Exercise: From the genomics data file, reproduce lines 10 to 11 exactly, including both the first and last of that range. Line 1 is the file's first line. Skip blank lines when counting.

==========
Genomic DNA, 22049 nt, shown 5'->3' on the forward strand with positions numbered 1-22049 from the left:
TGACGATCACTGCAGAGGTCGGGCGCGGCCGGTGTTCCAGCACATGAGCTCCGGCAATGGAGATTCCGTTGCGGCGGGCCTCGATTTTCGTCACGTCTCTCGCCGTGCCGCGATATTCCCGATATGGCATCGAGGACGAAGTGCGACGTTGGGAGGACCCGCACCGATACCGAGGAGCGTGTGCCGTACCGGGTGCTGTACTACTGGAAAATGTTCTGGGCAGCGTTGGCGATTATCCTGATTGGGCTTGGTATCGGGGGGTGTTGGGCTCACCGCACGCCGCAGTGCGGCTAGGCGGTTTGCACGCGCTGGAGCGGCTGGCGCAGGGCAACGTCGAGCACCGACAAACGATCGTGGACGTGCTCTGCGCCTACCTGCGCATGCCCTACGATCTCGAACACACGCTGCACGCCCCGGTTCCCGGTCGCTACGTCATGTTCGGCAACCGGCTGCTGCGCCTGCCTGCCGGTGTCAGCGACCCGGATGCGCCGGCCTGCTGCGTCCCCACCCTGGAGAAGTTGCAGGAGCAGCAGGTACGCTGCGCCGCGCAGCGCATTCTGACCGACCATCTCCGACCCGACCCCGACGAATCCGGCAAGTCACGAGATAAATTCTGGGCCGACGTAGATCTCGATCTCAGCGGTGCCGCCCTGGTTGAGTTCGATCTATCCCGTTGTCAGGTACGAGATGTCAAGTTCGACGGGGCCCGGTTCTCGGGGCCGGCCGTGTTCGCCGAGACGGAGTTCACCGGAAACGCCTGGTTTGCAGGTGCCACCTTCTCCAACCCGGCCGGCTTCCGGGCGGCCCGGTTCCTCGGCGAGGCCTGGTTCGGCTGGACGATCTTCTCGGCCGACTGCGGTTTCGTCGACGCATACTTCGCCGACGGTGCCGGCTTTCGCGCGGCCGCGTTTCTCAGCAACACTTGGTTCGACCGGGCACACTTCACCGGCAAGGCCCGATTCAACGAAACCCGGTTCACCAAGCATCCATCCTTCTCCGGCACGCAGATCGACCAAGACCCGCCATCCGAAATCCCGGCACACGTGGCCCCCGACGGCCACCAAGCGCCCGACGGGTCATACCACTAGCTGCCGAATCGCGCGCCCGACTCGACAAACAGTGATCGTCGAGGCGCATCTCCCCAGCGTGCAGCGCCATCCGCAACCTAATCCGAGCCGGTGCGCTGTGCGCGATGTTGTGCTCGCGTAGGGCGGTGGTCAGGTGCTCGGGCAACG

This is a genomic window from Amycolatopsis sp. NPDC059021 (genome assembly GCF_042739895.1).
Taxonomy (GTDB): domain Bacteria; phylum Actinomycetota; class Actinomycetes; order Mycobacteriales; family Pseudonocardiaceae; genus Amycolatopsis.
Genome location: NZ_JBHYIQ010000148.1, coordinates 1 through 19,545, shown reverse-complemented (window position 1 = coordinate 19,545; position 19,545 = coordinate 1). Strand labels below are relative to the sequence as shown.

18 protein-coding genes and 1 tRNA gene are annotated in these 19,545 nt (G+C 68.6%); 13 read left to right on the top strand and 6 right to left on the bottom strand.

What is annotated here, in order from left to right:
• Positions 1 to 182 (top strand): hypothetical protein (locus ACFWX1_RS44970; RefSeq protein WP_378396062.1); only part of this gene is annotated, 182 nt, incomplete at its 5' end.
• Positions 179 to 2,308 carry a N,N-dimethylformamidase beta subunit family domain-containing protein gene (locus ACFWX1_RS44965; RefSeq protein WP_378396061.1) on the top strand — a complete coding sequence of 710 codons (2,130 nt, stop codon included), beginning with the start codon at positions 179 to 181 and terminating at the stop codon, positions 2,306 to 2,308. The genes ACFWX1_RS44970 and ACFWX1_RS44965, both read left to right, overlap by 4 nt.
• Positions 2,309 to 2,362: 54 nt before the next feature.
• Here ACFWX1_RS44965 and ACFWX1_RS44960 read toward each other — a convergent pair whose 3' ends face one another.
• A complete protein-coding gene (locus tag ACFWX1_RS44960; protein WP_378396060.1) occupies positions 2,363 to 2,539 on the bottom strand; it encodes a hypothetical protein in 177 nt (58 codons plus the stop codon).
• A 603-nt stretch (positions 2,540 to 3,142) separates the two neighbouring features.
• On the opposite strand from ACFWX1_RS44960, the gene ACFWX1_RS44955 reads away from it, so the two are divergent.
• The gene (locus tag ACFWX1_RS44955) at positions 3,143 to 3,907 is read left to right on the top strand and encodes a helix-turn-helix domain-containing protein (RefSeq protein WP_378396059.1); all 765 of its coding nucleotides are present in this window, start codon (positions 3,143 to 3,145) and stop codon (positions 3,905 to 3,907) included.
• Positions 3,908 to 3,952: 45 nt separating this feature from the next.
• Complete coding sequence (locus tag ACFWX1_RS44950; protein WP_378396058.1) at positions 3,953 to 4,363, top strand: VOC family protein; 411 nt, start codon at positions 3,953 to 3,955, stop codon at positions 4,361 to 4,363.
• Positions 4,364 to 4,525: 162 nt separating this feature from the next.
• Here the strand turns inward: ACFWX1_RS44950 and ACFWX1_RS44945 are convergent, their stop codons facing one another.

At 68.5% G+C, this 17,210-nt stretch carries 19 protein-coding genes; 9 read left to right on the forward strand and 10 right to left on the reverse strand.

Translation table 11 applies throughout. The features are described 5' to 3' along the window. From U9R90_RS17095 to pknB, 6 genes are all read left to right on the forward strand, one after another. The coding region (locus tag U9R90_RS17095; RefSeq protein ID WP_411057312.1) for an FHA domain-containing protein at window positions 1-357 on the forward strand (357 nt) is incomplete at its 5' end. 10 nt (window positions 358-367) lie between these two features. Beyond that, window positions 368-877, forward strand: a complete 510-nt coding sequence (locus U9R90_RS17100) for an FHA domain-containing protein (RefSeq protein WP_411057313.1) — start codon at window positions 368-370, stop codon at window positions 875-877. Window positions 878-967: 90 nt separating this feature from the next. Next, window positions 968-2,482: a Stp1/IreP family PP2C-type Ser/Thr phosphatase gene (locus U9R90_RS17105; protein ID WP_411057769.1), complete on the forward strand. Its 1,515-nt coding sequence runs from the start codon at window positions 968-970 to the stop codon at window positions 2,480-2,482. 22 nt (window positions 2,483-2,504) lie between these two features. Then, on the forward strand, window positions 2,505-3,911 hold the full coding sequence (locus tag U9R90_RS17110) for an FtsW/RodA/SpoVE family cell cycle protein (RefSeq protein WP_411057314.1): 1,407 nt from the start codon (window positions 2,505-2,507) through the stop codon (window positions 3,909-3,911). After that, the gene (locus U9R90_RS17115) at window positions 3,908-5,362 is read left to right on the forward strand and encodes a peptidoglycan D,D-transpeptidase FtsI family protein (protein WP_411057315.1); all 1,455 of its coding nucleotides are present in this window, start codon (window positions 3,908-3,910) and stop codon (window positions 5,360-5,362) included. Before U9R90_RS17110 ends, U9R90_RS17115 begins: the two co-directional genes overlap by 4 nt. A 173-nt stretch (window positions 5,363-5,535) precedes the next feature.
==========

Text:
• Positions 2,309 to 2,362: 54 nt before the next feature.
• Here ACFWX1_RS44965 and ACFWX1_RS44960 read toward each other — a convergent pair whose 3' ends face one another.